Saturday, 8 May 2010


Far-flung is, if you consider it, a strange and wonderful phrase. Merely pause, dear hurrying reader. Pause and ponder. Far-flung.

These from recent news:

Frankly, it's hard to know just what to say about “Babies,” which episodically chronicles the first year in the lives of four far-flung infants. - New York Times

the whirlwind tour of Utah's far-flung Episcopalian communities - Salt Lake Tribune

Putin travelled to Franz Josef Land, a collection of far-flung Russian islands in the extreme north-east of the Barents Sea.  - The Guardian

I have often yearned to fling infants, islands and Episcopalian communities, and language lets me do just that. It also reminds me of Tennyson's Tithonus

Here at the quiet limit of the world,
A white-hair'd shadow roaming like a dream
The ever-silent spaces of the East,
Far-folded mists, and gleaming halls of morn.

Only vaguely, mind you; only vaguely.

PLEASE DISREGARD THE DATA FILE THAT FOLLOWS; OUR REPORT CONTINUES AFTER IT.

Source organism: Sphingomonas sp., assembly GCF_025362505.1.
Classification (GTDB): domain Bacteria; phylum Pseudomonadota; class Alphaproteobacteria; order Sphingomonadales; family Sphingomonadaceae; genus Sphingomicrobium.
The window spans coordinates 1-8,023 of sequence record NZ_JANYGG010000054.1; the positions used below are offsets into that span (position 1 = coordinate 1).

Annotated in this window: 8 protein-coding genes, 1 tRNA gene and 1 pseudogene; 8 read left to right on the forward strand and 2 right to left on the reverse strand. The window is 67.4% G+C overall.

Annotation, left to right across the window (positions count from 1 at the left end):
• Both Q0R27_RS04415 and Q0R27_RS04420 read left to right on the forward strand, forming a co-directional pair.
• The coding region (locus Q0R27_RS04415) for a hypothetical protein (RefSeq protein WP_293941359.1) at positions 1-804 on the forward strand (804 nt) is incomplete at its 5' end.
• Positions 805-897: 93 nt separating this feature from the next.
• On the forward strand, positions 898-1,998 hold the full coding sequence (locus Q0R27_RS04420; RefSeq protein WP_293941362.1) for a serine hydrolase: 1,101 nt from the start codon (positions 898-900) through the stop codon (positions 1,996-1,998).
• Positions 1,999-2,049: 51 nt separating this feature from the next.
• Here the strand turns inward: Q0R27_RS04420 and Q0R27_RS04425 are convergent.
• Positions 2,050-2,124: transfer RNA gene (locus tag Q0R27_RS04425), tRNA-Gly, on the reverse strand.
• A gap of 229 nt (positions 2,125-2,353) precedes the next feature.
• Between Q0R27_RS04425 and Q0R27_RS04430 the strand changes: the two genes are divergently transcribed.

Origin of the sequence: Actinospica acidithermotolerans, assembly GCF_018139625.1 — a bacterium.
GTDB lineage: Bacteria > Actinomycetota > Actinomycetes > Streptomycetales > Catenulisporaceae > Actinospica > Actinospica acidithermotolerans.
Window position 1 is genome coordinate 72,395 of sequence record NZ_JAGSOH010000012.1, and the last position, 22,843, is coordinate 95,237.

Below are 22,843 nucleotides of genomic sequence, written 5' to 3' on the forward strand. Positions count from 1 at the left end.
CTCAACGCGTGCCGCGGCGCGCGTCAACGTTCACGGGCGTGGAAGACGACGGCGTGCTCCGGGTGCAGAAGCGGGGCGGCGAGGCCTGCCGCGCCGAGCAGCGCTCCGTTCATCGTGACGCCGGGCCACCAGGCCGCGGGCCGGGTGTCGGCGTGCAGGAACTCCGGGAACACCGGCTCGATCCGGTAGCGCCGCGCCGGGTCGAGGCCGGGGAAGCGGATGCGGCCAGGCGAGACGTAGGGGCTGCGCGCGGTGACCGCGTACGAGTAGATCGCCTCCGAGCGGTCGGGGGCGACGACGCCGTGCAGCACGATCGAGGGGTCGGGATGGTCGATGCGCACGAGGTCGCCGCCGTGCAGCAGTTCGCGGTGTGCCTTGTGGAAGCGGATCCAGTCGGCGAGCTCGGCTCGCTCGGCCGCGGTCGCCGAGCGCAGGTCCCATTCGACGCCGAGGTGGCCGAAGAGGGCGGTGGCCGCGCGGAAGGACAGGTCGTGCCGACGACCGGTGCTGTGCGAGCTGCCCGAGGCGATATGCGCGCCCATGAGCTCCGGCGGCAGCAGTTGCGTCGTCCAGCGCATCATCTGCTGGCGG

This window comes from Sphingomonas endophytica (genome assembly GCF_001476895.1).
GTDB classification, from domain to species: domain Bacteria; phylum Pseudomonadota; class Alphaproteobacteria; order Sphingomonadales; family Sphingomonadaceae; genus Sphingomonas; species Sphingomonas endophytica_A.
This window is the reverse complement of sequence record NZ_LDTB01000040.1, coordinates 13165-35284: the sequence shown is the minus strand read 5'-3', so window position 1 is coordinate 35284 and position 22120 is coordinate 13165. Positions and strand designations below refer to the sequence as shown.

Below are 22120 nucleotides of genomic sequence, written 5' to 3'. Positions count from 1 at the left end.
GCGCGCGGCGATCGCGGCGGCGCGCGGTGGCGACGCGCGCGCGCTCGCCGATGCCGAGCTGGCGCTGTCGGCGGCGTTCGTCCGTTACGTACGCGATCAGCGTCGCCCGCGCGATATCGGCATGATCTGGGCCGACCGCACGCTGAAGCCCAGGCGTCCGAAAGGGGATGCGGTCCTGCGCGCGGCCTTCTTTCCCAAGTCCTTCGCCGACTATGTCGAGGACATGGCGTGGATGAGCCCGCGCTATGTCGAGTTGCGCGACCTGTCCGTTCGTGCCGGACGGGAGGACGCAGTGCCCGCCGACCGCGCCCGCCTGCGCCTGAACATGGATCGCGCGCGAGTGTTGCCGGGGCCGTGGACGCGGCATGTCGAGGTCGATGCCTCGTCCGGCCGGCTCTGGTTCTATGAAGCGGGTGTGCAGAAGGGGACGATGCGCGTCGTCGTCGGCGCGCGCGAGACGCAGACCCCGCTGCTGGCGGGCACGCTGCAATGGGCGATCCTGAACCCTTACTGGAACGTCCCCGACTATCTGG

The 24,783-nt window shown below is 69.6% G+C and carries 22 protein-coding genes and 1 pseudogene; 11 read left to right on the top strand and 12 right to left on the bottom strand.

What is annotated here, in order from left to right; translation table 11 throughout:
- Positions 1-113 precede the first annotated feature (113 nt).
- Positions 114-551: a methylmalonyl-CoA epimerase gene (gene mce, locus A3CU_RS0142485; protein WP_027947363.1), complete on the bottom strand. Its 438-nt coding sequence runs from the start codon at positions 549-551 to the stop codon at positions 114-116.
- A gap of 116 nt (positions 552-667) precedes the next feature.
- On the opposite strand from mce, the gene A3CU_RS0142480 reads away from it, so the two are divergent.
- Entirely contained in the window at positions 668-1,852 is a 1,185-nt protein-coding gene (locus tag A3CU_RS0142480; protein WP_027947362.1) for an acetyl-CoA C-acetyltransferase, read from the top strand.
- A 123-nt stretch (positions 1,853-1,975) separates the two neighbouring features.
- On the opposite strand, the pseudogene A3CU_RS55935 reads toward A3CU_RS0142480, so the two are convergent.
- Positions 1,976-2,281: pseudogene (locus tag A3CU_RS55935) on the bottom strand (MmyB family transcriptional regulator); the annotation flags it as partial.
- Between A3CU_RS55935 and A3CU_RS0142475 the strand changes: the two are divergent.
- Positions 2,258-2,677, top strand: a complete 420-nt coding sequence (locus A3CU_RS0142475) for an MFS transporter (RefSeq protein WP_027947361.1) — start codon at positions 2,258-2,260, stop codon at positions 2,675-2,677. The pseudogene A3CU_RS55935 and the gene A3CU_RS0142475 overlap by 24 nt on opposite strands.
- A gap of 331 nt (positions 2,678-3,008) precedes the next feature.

The Inky Fool contemplates far-flung infants


  1. Do other languages provide such a wealth of interpretation to simple phases I wonder? Loved these examples...

  2. Very funny! One expects better of the NY Times, somehow, not to mention the Guardian. But would 'scattered islands' have been any better?
    Loved the drawing. This is how I think of your humour, actually. Finely drawn, graceful and effective.

  3. I should make clear that I really do love the phrase far-flung. I would weep if newspapers were to abandon it. I merely like following through on the meaning. It makes the world better.